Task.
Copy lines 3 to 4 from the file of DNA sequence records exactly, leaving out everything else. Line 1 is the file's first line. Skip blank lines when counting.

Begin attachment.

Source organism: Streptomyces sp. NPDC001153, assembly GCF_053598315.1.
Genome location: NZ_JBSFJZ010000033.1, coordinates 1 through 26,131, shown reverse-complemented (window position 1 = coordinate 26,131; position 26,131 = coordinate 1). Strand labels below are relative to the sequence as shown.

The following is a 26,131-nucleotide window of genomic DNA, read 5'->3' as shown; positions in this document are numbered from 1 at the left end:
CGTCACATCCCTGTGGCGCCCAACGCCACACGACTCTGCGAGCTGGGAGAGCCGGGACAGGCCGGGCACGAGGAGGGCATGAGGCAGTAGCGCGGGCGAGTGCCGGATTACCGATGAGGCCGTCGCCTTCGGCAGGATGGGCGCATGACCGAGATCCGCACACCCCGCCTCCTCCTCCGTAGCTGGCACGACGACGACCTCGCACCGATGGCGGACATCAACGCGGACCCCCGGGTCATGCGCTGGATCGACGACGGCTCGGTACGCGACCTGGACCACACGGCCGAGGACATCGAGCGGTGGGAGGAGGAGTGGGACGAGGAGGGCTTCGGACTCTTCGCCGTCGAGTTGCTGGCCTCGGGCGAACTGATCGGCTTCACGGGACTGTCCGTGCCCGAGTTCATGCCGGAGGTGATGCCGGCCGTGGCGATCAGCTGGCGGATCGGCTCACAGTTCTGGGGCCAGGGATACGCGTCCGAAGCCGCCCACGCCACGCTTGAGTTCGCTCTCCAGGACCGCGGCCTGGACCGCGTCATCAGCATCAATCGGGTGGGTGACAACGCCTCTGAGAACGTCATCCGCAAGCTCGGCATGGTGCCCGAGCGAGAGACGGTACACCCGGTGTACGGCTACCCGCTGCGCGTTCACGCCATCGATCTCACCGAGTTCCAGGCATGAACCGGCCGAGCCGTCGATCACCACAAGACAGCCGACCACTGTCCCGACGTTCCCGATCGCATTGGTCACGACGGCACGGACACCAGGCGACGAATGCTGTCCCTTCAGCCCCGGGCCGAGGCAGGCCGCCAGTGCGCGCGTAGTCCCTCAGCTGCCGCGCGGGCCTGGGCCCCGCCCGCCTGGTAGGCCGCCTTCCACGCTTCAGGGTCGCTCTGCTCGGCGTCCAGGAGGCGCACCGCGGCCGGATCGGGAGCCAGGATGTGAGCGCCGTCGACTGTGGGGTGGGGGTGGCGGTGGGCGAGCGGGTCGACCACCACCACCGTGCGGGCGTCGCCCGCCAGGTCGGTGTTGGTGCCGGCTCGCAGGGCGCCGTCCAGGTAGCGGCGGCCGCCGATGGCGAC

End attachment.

The following is a 26,131-nucleotide window of genomic DNA, read 5'->3' as shown; positions in this document are numbered from 1 at the left end:
CGTCACATCCCTGTGGCGCCCAACGCCACACGACTCTGCGAGCTGGGAGAGCCGGGACAGGCCGGGCACGAGGAGGGCATGAGGCAGTAGCGCGGGCGAGTGCCGGATTACCGATGAGGCCGTCGCCTTCGGCAGGATGGGCGCATGACCGAGATCCGCACACCCCGCCTCCTCCTCCGTAGCTGGCACGACGACGACCTCGCACCGATGGCGGACATCAACGCGGACCCCCGGGTCATGCGCTGGATCGACGACGGCTCGGTACGCGACCTGGACCACACGGCCGAGGACATCGAGCGGTGGGAGGAGGAGTGGGACGAGGAGGGCTTCGGACTCTTCGCCGTCGAGTTGCTGGCCTCGGGCGAACTGATCGGCTTCACGGGACTGTCCGTGCCCGAGTTCATGCCGGAGGTGATGCCGGCCGTGGCGATCAGCTGGCGGATCGGCTCACAGTTCTGGGGCCAGGGATACGCGTCCGAAGCCGCCCACGCCACGCTTGAGTTCGCTCTCCAGGACCGCGGCCTGGACCGCGTCATCAGCATCAATCGGGTGGGTGACAACGCCTCTGAGAACGTCATCCGCAAGCTCGGCATGGTGCCCGAGCGAGAGACGGTACACCCGGTGTACGGCTACCCGCTGCGCGTTCACGCCATCGATCTCACCGAGTTCCAGGCATGAACCGGCCGAGCCGTCGATCACCACAAGACAGCCGACCACTGTCCCGACGTTCCCGATCGCATTGGTCACGACGGCACGGACACCAGGCGACGAATGCTGTCCCTTCAGCCCCGGGCCGAGGCAGGCCGCCAGTGCGCGCGTAGTCCCTCAGCTGCCGCGCGGGCCTGGGCCCCGCCCGCCTGGTAGGCCGCCTTCCACGCTTCAGGGTCGCTCTGCTCGGCGTCCAGGAGGCGCACCGCGGCCGGATCGGGAGCCAGGATGTGAGCGCCGTCGACTGTGGGGTGGGGGTGGCGGTGGGCGAGCGGGTCGACCACCACCACCGTGCGGGCGTCGCCCGCCAGGTCGGTGTTGGTGCCGGCTCGCAGGGCGCCGTCCAGGTAGCGGCGGCCGCCGATGGCGAC